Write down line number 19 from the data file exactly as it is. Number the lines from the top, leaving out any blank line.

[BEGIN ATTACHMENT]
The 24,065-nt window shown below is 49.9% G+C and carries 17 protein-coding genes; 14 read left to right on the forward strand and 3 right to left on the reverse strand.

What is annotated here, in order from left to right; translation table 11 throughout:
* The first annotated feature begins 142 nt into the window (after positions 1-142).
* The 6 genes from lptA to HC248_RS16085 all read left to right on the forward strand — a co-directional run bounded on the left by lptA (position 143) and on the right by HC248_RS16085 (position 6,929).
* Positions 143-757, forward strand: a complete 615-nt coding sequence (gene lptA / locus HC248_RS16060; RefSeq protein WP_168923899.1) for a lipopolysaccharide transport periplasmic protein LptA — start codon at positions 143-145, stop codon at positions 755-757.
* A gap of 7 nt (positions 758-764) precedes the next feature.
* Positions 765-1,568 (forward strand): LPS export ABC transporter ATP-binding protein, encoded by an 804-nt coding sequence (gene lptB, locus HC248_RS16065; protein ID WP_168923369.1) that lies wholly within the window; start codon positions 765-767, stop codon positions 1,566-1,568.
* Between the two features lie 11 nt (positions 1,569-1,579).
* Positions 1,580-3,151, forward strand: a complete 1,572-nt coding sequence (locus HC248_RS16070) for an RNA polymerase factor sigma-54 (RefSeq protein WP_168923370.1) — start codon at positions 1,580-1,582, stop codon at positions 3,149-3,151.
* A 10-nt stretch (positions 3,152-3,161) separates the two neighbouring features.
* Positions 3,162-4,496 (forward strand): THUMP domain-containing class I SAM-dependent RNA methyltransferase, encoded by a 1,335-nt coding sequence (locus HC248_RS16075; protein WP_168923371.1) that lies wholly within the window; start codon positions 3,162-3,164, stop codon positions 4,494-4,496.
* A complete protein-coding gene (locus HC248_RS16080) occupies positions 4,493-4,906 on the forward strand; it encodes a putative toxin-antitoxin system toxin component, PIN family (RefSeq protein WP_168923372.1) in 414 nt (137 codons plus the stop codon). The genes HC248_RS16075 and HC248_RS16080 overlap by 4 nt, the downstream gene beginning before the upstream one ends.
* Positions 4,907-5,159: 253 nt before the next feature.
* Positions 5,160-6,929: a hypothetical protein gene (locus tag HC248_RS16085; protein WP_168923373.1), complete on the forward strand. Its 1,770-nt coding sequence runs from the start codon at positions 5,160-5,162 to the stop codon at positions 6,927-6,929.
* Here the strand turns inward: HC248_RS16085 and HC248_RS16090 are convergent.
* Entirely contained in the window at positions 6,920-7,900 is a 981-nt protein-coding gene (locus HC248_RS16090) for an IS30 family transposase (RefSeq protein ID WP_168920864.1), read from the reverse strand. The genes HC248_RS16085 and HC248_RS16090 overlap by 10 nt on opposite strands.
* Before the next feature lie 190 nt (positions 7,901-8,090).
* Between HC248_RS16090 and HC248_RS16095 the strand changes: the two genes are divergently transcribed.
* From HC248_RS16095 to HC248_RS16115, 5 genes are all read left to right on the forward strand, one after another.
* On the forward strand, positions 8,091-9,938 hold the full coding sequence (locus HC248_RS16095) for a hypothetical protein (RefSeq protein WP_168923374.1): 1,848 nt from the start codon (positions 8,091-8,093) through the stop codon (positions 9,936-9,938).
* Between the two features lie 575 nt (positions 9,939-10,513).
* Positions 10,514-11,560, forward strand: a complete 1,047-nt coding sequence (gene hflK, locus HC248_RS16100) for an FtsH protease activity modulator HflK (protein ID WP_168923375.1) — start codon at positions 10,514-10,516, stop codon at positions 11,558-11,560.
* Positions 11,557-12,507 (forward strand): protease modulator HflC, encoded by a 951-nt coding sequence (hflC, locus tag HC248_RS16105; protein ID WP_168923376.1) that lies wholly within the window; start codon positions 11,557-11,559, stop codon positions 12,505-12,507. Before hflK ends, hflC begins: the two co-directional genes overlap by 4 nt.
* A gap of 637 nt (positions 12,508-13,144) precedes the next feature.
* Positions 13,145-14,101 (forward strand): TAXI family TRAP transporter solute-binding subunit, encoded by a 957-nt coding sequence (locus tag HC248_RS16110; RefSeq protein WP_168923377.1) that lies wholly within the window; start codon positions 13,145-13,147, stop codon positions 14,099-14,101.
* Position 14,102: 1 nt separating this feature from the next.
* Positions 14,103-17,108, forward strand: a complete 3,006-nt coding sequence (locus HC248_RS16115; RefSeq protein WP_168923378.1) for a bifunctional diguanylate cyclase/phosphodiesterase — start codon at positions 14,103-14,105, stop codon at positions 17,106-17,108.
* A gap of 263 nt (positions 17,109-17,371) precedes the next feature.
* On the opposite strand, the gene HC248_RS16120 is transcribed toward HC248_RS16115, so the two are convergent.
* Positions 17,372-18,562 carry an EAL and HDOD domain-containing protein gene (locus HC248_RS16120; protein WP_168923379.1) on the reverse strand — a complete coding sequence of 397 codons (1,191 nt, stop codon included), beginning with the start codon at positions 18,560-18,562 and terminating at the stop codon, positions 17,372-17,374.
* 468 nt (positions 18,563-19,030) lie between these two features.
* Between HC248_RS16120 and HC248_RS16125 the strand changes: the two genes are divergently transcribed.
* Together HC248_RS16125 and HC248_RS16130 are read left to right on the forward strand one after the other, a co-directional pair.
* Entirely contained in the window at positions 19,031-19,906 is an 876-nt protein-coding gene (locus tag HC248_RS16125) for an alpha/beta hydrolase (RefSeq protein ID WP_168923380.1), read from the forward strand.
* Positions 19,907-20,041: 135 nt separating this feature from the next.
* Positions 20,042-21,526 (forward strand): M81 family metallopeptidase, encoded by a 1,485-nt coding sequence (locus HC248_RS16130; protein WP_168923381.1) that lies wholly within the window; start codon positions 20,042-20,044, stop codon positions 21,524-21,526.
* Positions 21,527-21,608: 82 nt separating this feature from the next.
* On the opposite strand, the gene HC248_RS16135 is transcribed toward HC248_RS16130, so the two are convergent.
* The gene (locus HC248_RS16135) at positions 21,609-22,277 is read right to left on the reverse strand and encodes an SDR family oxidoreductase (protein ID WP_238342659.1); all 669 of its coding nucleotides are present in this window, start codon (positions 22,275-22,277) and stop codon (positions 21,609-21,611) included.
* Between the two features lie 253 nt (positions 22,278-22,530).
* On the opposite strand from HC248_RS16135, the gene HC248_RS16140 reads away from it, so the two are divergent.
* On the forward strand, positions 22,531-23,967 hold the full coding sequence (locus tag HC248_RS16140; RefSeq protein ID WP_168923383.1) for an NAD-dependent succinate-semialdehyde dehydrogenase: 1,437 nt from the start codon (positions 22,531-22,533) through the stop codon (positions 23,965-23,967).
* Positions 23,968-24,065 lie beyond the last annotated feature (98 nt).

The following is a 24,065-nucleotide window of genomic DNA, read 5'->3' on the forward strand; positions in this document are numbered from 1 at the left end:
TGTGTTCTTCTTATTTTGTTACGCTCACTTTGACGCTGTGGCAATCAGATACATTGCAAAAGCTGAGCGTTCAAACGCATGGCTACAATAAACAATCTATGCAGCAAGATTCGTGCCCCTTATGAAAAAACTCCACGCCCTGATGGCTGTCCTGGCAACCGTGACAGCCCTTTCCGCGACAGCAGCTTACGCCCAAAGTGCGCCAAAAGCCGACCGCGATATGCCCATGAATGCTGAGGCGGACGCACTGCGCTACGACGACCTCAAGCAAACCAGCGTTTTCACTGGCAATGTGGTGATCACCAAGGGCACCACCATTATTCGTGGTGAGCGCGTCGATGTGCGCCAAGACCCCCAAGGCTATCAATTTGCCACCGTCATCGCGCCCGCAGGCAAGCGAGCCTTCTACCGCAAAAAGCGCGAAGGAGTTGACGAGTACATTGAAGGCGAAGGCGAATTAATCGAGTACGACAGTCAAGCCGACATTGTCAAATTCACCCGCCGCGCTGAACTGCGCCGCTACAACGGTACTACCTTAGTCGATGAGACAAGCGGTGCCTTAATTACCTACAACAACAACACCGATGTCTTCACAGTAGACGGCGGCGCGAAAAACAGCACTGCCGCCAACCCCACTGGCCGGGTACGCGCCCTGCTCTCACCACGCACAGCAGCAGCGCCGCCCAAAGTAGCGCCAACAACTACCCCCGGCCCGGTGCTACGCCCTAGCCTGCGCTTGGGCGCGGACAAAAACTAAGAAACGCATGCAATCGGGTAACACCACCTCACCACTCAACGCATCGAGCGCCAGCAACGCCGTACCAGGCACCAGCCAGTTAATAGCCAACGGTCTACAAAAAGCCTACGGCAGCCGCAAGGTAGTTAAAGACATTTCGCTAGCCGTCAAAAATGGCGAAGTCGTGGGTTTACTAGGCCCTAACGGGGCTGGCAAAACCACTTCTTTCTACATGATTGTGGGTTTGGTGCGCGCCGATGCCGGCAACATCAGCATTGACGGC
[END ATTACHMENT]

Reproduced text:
* From HC248_RS16095 to HC248_RS16115, 5 genes are all read left to right on the forward strand, one after another.